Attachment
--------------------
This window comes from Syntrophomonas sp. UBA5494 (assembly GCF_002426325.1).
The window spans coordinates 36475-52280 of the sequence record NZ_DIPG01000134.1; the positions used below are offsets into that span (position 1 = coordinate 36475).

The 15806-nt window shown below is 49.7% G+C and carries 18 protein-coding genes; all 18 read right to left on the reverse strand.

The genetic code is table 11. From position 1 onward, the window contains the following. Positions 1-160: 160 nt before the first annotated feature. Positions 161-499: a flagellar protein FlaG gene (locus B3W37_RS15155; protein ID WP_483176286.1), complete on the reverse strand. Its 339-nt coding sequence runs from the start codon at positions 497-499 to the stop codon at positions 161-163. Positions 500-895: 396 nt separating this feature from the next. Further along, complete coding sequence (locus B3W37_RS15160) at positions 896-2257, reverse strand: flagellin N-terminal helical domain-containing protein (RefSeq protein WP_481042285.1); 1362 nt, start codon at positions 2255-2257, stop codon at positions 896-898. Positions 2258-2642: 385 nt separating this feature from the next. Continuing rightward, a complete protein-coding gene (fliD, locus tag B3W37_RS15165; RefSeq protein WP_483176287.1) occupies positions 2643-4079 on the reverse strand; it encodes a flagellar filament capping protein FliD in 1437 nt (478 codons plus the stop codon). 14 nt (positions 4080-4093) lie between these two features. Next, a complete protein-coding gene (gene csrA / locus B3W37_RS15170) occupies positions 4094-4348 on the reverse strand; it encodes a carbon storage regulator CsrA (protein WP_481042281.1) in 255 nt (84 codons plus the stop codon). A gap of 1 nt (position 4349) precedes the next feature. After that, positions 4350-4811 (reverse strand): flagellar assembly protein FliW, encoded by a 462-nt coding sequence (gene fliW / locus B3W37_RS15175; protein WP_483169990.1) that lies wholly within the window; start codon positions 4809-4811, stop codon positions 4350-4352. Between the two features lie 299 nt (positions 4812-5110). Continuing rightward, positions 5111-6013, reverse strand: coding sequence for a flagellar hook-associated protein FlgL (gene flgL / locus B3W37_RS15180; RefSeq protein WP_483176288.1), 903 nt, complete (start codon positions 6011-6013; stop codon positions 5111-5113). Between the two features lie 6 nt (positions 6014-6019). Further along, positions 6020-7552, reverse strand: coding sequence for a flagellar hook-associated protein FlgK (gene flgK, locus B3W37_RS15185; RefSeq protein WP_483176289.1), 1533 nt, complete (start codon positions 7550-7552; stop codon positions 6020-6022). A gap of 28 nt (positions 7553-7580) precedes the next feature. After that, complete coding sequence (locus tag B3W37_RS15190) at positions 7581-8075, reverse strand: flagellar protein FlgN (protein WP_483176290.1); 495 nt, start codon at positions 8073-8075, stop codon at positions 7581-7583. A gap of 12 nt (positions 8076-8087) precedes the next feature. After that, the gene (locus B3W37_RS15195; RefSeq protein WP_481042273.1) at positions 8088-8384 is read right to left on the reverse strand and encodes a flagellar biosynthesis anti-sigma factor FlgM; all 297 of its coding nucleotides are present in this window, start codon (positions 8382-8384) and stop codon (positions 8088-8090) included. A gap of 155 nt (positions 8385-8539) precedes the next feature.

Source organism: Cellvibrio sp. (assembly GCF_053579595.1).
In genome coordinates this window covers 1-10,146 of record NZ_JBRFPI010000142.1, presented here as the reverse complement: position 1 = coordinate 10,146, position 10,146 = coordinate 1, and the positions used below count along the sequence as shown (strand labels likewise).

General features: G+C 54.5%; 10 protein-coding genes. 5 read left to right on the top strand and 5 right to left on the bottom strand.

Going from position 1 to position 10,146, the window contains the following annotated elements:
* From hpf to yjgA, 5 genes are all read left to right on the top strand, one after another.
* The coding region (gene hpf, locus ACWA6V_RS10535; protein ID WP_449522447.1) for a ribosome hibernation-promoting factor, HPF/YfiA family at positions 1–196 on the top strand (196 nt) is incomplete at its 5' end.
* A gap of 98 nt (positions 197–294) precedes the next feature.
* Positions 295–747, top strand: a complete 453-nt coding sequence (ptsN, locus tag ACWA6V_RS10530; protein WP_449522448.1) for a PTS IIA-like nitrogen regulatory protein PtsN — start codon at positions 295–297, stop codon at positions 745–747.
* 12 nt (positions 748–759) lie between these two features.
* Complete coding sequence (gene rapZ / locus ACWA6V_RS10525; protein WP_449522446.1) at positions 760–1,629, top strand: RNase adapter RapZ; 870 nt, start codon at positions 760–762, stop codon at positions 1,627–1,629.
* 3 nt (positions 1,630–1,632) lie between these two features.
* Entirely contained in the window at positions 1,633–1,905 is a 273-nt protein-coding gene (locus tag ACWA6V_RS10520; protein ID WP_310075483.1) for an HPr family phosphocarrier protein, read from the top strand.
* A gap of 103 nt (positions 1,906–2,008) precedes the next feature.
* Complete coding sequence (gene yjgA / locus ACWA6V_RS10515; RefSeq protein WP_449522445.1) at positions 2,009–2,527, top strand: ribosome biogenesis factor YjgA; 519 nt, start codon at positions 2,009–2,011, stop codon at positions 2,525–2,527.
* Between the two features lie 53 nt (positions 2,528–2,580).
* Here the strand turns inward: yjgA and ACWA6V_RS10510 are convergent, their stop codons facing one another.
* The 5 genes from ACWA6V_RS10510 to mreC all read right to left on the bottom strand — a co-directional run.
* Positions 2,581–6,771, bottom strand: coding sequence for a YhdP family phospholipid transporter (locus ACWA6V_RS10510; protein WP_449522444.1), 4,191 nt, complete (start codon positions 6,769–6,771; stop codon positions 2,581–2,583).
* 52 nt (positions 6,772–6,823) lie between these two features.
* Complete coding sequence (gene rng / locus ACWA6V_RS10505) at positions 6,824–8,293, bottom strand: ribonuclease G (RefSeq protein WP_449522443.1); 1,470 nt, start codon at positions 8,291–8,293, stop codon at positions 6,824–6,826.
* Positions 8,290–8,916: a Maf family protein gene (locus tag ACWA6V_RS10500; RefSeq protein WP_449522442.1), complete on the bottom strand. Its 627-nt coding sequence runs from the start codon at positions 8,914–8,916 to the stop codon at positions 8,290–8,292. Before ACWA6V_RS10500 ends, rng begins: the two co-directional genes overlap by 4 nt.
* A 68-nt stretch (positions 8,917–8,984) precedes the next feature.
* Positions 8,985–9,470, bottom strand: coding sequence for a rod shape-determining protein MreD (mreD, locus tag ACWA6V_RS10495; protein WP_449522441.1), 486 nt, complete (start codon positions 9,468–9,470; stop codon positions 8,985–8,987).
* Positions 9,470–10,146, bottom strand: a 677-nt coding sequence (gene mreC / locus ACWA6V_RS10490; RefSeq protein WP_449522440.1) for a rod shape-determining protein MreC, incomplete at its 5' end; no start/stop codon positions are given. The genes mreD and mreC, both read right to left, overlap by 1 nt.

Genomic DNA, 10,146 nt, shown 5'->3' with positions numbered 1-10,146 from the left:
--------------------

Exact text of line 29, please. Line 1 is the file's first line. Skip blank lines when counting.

Genomic DNA, 10,146 nt, shown 5'->3' with positions numbered 1-10,146 from the left: